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Euplectes ardens (Red-collared widowbird, Red-collared widow) 

Rooikeelflap [Afrikaans]; Intakazana, Ujobela [Xhosa]; iNtaka (also applied to Fan-tailed widowbird), uJojo [Zulu]; Molepe, Thaha, Tjobolo [South Sotho]; Muswewadepa [Shona]; Roodkeelwidavink [Dutch]; Euplecte veuve-noire [French]; Schildwida [German]; Viva-de-colar-vermelho [Portuguese]

Life > Eukaryotes > Opisthokonta > Metazoa (animals) > Bilateria > Deuterostomia > Chordata > Craniata > Vertebrata (vertebrates)  > Gnathostomata (jawed vertebrates) > Teleostomi (teleost fish) > Osteichthyes (bony fish) > Class: Sarcopterygii (lobe-finned fish) > Stegocephalia (terrestrial vertebrates) > Tetrapoda (four-legged vertebrates) > Reptiliomorpha > Amniota > Reptilia (reptiles) > Romeriida > Diapsida > Archosauromorpha > Archosauria > Dinosauria (dinosaurs) > Saurischia > Theropoda (bipedal predatory dinosaurs) > Coelurosauria > Maniraptora > Aves (birds) > Order: Passeriformes > Family: Ploceidae > Genus: Euplectes

Euplectes ardens (Red-collared widowbird, Red-collared widow) 
Euplectes ardens (Red-collared widowbird, Red-collared widow) 

Red-collared widowbird (yellow-collared morph), Harding, South Africa. [photo Trevor Hardaker ]

Red-collared widowbird, Cedara Farm, Pietermaritzburg, South Africa. [photo Alan Manson ]

For information about this species, see www.birdforum.net/opus/Red-collared_Widowbird

Distribution and habitat

Occurs in patches across sub-Saharan Africa, from Guinea to Ethiopia south to southern Africa. Here it is locally common in the eastern half of South Africa and Zimbabwe extending into Mozambique, favouring savanna, tall grassland, scrub and cultivated land, generally more arid than other widowbird and bishop species.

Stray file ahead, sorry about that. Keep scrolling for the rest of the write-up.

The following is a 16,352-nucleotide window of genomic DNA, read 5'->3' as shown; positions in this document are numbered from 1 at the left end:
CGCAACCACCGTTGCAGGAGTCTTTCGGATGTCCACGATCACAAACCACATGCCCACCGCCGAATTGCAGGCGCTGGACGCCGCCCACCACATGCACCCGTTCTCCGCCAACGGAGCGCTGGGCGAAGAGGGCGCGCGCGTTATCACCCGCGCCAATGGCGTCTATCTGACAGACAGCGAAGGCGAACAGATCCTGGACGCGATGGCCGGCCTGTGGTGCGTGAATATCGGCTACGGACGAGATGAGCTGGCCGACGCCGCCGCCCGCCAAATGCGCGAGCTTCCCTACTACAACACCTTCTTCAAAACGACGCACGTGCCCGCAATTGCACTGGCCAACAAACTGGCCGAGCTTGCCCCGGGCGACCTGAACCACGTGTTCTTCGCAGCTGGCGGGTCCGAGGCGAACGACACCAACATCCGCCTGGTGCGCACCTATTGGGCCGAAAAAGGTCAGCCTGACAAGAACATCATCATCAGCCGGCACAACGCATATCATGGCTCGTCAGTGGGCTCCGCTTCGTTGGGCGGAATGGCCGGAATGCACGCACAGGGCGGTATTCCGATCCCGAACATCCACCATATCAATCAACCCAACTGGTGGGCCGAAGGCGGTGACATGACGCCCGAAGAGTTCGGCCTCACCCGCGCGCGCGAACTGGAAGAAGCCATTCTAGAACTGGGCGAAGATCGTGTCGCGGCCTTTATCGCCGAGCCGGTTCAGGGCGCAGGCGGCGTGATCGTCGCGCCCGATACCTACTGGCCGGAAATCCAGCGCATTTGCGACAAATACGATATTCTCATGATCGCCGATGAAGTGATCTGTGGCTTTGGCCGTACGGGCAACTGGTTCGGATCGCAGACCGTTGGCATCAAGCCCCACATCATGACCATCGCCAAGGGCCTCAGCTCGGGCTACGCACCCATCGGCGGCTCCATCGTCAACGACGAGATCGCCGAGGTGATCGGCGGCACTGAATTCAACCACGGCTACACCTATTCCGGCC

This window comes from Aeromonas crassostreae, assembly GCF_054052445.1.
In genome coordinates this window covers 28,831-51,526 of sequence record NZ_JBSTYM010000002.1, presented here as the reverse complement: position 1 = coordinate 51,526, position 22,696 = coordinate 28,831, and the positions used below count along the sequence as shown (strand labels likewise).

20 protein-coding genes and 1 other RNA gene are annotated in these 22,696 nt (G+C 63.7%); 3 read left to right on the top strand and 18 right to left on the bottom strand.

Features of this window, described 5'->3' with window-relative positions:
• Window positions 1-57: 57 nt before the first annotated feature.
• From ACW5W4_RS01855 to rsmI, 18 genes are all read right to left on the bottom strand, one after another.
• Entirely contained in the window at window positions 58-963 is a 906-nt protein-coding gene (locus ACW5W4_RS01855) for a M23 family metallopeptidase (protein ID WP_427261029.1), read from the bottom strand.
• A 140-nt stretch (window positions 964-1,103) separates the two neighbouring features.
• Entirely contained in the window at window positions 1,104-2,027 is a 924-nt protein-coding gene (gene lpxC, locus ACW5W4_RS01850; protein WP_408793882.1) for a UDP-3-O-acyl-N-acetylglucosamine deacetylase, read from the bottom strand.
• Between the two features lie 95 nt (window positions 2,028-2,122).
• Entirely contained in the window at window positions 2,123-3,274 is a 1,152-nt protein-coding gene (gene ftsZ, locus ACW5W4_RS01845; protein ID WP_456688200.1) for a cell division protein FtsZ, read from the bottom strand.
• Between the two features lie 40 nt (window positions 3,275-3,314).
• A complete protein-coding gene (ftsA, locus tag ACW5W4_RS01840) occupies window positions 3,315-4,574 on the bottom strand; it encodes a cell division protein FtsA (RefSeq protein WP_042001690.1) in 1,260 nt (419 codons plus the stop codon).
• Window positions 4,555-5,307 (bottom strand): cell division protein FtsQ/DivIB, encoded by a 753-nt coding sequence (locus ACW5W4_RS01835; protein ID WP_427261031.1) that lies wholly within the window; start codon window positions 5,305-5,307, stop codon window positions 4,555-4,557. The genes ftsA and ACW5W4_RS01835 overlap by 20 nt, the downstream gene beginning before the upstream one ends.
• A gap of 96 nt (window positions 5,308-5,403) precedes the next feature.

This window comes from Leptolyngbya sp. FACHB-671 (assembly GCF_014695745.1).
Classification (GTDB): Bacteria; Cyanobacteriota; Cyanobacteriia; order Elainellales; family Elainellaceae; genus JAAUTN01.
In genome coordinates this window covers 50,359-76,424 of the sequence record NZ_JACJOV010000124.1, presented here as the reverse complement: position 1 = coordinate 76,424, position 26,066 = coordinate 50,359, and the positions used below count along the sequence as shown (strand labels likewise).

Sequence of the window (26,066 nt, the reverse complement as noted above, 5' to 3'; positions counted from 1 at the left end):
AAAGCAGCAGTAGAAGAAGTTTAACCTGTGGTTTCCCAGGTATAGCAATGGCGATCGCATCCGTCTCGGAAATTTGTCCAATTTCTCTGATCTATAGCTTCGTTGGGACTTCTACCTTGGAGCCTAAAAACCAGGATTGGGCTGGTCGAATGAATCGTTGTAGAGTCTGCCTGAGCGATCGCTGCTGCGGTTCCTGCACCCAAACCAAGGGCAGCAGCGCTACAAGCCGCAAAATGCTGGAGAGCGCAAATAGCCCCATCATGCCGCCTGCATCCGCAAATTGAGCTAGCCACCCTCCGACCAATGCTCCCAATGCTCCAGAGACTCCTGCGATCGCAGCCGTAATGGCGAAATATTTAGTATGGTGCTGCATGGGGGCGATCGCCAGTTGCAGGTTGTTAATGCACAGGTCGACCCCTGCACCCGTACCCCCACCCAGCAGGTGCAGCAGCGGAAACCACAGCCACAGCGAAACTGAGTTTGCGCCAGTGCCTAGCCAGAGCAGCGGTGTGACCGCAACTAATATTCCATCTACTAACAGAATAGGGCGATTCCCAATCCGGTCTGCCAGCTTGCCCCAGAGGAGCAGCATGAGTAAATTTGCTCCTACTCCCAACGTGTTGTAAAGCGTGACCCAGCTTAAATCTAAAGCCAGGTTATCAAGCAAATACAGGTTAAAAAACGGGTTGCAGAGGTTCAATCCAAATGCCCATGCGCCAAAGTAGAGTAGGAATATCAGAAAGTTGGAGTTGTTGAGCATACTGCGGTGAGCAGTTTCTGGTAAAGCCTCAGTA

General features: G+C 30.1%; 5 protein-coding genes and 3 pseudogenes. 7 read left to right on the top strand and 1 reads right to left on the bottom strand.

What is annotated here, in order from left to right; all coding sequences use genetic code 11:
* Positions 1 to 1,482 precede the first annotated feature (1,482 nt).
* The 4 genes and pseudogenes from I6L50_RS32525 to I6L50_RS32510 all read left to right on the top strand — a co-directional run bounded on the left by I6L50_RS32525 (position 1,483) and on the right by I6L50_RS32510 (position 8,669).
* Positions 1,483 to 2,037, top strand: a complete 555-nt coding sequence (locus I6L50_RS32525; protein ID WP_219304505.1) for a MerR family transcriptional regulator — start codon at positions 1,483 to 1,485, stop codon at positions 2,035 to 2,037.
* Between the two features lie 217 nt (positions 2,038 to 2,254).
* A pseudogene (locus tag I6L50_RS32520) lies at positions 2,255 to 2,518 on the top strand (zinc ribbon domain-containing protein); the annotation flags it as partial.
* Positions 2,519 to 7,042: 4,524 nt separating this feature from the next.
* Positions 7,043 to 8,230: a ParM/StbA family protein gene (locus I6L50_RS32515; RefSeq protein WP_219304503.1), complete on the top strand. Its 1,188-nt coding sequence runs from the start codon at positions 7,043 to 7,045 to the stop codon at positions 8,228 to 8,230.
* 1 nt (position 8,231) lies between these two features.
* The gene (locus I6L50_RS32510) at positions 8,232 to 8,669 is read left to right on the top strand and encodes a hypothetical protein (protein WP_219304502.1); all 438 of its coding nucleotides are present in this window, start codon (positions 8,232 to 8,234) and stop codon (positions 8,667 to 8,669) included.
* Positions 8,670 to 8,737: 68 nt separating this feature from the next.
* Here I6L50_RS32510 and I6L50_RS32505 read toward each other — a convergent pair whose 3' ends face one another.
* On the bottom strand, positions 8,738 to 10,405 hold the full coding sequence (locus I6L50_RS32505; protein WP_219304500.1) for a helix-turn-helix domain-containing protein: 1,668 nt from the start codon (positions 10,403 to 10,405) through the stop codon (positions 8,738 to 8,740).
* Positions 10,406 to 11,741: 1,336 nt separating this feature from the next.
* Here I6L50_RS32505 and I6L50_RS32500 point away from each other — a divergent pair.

Distribution of Red-collared widowbird in southern Africa, based on statistical smoothing of the records from first SA Bird Atlas Project ( Animal Demography unit, University of Cape Town; smoothing by Birgit Erni and Francesca Little). Colours range from dark blue (most common) through to yellow (least common). See here for the latest distribution from the SABAP2.  

Predators and parasites

The Red-collared widowbird (in various forms) has been recorded as prey of the following animals

  • Eggs and newly-hatched nestlings
    • rats (Rattus)
    • snakes
  • Fledglings
    • mongooses
    • raptors


It mainly eats grass seeds, supplemented with berries, nectar and insects, doing most of its foraging in large flocks on the ground or in the foliage of plants. The following food items have been recorded in its diet:

  • Plants
    • grass seeds
      • Panicum maximum (Guinea grass)
      • Sorghum (sorghum)
    • nectar
      • Leonotis (wild daggas)
      • Aloe ferox (Bitter aloe)
    • berries
  • Insects


  • Polygynous solitary nester, as successful males may mate with up to about 2-3 females in a breeding season, defending their territory against most other Euplectes species except Long-tailed widowbird and Yellow bishop.
  • The nest is built solely by the male, consisting of an oval-shaped structure with a side entrance, woven using fine grass leaves and stems and lined by the female with grass inflorescences and seed heads. It is typically placed in a shrub, bush or tuft of grass, the leaves of which are often incorporated into the nest roof.
  • Egg-laying season is from October-April, peaking from November-February.
  • It lays 2-6 eggs, which are incubated solely by the female for about 12-15 days.
  • The chicks are fed by the female only, leaving the nest after about 14-17 days.


Not threatened.


  • Hockey PAR, Dean WRJ and Ryan PG 2005. Roberts - Birds of southern Africa, VIIth ed. The Trustees of the John Voelcker Bird Book Fund, Cape Town.